Fools seldom differ.

    ReplyDelete
  14. @Eddie86 - I can understand where you're coming from. From a narrow point of view as a "beer enthusiast", 2011 undoubtedly offers more delights than any of the previous years in the poll.

    But, as a wider sociological phenomenon, pubs have greatly retreated from the position they once occupied.

    ReplyDelete
  15. Have they retreated, or has technology advanced past them? Colour/HD/multi-channel tv, game consoles 'for the whole family', internet, social networking...

    ReplyDelete
  16. Sorry, forgot to mention, follow-up blog:

    http://studentbrewer.blogspot.com/2011/03/its-not-good-time-for-pubs-then.html

    ReplyDelete
  17. As a non-smoker, a lover of "new world" hops, and general whore for anything new and different... I can't see any attraction to years before the present. Smoke-free pubs, different hops all over the place, and all kinds of wonderfully crazy stuff going on with strong beers. Then again, 2011 is the only one of the years listed where I've been in the UK (I moved to the UK mid-2005) so I can't look back nostalgically thinking "things were better back then..."

    The smoking ban really is a big issue for me on the pub front... prior to the ban I simply didn't go to pubs. It wasn't worth the suffering. During my first 2 years in the UK pubs were only visited in fair weather, as drinking outside was the only option. The smoking ban was where my appreciation of "real ale" really kicked off.

    [That said... I also don't like the government telling people what to do too much, I'm against the smoking ban on that front. It's the old shoe-in-the-door argument - what will be banned next? How far will the nanny state go? Back home in Australia the government made unpasteurised cheese illegal! We don't want to see that sort of thing going on...]

    ReplyDelete
  18. "During my first 2 years in the UK pubs were only visited in fair weather, as drinking outside was the only option."

    Because of course before the ban there were no pubs with non-smoking rooms or areas, were there?

    ReplyDelete
  19. "Because of course before the ban there were no pubs with non-smoking rooms or areas, were there?"

    Never found any reasonable attempt at such back in Rickmansworth (where I lived for those two years), though there was a restauranty-pub where you could escape the smoke if you ate dinner. As far as I was concerned there was no such thing as "smoke free" in a pub I could reasonably visit.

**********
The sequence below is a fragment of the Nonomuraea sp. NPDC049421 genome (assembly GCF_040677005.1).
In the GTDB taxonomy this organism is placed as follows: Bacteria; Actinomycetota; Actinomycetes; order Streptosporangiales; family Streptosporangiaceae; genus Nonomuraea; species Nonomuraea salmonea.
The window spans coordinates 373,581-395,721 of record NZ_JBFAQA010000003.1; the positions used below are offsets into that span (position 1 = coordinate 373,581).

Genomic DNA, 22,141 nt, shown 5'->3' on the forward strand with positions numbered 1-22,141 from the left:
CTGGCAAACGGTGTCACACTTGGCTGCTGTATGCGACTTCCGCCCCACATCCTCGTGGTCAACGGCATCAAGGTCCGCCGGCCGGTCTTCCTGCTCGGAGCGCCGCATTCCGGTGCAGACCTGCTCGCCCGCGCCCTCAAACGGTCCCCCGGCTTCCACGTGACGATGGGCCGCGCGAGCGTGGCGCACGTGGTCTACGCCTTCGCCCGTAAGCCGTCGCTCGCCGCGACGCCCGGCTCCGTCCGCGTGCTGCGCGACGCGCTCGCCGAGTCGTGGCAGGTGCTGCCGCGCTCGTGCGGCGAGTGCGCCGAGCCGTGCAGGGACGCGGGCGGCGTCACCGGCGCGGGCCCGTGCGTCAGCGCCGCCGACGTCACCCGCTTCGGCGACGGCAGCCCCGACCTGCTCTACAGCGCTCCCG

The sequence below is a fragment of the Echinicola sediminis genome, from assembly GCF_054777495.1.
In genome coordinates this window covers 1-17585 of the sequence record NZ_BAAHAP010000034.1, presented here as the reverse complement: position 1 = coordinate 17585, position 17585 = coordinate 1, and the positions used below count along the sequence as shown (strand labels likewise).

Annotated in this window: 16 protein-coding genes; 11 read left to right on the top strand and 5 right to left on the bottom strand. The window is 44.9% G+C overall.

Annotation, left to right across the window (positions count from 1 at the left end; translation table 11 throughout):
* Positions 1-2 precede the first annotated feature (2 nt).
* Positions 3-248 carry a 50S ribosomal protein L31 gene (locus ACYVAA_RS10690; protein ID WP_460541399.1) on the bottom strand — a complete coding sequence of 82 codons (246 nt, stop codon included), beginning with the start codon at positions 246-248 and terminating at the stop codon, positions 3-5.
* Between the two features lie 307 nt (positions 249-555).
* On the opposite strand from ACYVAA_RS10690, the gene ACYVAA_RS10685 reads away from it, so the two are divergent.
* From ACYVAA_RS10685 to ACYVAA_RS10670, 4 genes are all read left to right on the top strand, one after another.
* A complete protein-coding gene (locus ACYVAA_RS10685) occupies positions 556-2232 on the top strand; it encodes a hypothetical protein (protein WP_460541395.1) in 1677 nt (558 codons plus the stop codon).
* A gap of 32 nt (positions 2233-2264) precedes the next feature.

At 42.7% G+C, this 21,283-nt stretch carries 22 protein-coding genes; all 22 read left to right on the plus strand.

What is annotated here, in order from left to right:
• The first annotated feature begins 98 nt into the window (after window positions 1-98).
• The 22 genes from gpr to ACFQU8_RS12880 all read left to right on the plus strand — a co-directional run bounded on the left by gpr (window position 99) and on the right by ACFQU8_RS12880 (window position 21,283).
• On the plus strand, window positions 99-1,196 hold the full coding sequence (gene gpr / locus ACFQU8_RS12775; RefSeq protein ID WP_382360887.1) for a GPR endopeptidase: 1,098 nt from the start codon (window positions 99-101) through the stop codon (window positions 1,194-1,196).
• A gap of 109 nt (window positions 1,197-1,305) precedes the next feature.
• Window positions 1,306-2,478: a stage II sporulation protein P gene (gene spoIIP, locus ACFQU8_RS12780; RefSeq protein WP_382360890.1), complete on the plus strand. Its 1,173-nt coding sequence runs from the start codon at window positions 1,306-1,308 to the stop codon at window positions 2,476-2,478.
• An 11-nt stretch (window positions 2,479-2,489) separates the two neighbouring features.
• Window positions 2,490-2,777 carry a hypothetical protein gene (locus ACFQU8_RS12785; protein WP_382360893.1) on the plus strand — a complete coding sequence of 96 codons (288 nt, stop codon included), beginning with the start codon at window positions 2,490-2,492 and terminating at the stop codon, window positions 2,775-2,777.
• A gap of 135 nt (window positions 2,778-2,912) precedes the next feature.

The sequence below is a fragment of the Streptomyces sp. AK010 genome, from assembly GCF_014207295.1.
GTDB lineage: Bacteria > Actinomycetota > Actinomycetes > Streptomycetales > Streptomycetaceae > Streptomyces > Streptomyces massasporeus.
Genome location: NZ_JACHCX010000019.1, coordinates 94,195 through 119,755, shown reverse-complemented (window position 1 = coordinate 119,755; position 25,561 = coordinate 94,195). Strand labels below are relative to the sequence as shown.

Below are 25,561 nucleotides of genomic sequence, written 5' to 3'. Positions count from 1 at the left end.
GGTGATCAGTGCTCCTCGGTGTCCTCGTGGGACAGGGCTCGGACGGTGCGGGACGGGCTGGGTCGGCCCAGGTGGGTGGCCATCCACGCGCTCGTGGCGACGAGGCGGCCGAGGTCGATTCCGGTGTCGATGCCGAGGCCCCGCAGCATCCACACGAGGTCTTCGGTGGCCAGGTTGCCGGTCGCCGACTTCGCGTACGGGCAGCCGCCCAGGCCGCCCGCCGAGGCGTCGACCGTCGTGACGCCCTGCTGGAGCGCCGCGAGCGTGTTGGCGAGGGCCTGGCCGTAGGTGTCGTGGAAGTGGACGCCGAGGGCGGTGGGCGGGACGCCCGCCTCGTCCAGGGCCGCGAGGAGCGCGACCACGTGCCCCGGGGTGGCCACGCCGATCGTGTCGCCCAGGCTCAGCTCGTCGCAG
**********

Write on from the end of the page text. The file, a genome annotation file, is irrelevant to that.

People in larger towns/cities were better served I imagine, I did find some "no smoking rooms" on trips to London - though often the idea was very badly implemented. All very well having a room where people can smoke and another where people can't. But if there is open space, even just a doorway, between the "no smoking room" and some room where people smoke then it is a waste of time.

    I used to seek-out (mostly via Google) "no smoking pubs" when visiting London - great to find - but thin on the ground.

    Were it not for the smoking ban it is unlikely that I would have become a regular pub goer. I'm now a regular at two pubs that I love for both the community and the beer. But I'm just one measly customer (well two, my other half is also a keen ale drinker)... I don't disagree that the smoking ban appears to have been a bad thing for the pub trade economically. But, in my experience, there were few options for non-city-dweller-non-smokers prior to the ban.

    ReplyDelete

Comments, especially on older posts, may be subject to prior approval. Bear with me – I may be in the pub.

Please be polite and remember to play the ball, not the man.

Any offensive or blatantly off-topic comments will be deleted.

See this post for some thoughts on my approach to blog comments.